11 The Ladykillers
No one is perfect, not even the Coen Brothers. On paper, Ladykillers was right up their alley, the 1955 British film a classic black comedy about a gang of thieves whose attempts to use a house for a robbery are undone by the overbearing landlady. But the Coens’ effort was marred from the start by Tom Hanks woefully miscast as the leader of the bunch. With a bad beard and one of the most horrible Southern accents ever put on film, Hanks was far too over the top for what was meant to be a satire and turned it into bad comedy. The attempts at darkness just turned slapstick and below the efforts of the brothers as their usually good writing delivered a very lazy script. A poor box office take sealed its fate and while they would bounce back with No Country For Old Men, this shows how even masters of their craft can’t mean a great remake.
10 A Nightmare on Elm Street
The issue with any attempts to remake or reboot this classic franchise is that so much of the success rested on Robert Englund’s fantastic performance as Freddy Kruger. Good as he is, Jackie Earle Haley was never going to top that and came off a pale imitation. It didn’t help that the movie ignored the terrific psychological thrills of the original in favor of “slasher scares” and Wes Craven was publically upset about not being contacted to take part in the project. While some were kind, most believed this was a series far better off on its own without the attempt to magic it up with CGI. The movie was a box office hit but most true fans of the original find it a poor attempt to “update” a movie that remains so terrifying today and most hold the original in far higher regard.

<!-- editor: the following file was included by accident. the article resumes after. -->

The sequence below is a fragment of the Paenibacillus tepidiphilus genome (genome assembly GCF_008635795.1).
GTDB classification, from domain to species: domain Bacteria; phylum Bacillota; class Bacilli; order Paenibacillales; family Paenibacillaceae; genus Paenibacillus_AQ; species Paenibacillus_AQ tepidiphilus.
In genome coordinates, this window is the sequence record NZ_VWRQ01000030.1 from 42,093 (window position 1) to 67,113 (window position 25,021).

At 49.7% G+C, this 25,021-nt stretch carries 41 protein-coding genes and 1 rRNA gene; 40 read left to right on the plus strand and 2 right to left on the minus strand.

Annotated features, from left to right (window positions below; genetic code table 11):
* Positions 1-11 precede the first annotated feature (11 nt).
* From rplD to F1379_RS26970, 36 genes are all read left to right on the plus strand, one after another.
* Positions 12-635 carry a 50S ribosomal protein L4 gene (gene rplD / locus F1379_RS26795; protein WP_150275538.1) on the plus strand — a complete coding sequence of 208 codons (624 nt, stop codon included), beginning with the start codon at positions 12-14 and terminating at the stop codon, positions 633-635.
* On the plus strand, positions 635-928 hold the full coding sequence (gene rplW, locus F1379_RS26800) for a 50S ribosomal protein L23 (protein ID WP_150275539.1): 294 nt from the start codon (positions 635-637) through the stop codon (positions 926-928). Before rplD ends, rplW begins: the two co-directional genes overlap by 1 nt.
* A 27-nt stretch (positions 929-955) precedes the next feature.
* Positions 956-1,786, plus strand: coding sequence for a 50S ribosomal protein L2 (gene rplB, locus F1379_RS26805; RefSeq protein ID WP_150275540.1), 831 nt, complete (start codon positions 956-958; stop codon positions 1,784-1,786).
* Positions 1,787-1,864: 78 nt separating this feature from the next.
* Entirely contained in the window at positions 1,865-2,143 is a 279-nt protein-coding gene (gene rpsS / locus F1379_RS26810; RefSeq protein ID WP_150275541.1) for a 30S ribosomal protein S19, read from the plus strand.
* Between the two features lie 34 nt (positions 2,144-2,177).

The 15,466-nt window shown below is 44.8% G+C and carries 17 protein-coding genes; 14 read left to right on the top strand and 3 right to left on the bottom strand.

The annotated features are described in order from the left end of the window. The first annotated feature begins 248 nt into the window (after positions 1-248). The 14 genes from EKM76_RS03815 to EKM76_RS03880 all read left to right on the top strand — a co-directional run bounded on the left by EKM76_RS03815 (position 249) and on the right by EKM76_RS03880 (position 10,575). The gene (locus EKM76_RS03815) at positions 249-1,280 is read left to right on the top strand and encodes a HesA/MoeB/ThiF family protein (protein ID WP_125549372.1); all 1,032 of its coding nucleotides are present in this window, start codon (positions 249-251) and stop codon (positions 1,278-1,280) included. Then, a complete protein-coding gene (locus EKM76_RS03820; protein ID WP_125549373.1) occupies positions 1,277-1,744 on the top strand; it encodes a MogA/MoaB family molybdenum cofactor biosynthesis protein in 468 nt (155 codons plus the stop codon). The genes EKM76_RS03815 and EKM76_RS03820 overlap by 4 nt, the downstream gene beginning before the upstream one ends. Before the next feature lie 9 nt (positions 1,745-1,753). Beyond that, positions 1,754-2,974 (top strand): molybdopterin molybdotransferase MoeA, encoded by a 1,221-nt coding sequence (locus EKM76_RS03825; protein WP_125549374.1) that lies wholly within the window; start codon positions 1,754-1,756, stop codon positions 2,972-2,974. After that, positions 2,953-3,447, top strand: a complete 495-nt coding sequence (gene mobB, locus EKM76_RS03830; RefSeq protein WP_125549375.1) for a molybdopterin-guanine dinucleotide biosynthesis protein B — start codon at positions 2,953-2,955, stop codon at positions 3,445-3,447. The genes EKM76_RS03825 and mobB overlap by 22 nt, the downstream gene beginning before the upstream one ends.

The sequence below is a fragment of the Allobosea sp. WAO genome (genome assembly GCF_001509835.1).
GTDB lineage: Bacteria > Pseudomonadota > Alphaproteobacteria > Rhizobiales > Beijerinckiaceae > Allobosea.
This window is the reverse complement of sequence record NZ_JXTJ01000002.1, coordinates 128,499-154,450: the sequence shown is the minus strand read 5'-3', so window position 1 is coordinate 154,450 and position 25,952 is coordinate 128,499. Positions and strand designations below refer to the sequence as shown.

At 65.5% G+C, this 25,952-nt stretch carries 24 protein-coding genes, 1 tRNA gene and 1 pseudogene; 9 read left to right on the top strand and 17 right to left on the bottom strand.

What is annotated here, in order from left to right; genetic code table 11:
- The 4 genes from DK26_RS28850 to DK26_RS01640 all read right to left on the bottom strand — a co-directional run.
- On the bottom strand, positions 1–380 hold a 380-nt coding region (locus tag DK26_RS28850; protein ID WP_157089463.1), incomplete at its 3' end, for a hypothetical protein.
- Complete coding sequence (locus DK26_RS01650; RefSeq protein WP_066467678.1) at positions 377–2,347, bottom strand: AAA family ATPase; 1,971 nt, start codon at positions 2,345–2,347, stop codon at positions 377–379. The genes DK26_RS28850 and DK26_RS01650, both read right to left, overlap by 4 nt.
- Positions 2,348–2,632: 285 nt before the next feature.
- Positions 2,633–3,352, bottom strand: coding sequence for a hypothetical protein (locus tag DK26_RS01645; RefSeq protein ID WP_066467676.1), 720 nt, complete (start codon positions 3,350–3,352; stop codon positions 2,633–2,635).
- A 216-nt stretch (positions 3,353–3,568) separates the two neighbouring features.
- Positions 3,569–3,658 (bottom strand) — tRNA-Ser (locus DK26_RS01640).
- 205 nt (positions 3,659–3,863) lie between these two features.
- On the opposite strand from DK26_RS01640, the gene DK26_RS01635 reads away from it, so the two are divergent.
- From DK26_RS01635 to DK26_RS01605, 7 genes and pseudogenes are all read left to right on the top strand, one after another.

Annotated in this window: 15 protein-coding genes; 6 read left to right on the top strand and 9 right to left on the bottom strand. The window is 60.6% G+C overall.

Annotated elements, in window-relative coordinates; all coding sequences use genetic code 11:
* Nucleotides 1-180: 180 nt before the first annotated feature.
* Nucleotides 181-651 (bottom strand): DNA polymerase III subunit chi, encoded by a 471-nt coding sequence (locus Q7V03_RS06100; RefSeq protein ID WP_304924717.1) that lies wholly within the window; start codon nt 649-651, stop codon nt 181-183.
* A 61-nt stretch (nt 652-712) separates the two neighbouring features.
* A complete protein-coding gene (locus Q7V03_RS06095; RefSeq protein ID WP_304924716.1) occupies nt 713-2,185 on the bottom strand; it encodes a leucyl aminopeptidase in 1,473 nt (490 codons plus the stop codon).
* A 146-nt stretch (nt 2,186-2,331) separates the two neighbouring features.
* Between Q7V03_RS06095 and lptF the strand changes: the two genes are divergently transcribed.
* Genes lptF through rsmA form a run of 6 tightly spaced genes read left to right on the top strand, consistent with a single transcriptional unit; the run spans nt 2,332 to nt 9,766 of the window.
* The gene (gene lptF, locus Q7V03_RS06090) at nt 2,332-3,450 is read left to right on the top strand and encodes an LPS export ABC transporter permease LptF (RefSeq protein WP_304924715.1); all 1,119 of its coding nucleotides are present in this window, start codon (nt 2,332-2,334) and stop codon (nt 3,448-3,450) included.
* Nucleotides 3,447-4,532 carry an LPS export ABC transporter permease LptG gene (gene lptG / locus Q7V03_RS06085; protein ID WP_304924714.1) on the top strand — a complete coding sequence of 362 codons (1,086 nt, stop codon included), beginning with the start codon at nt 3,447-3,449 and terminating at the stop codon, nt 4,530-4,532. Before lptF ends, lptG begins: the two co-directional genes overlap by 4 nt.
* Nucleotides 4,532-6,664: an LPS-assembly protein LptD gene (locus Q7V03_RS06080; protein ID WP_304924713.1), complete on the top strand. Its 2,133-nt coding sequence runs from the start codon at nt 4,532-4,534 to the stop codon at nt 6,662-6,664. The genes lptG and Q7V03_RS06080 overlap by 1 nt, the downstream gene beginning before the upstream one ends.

9 Planet of the Apes
The recent revival of the Apes franchise has been quite remarkable, more so given how most thought it was dead and buried after Tim Burton’s 2001 flop. It had so much promise with Burton’s quirky style and the idea of Charlton Heston as an ape was a priceless cameo. But it just failed to connect, Mark Wahlberg not the good actor he would become and thus lost, the various actors like Tim Roth and Helena Bonham Carter buried under the makeup and Estella Warren just eye candy as a human slave. Of course, what everyone remembers is the ending, which comes out of nowhere, makes zero sense and just highlights what a missed opportunity this was. It took a decade for the franchise to get back on track with a real reboot and proves how a big-name director can often hurt, more than help, a remake.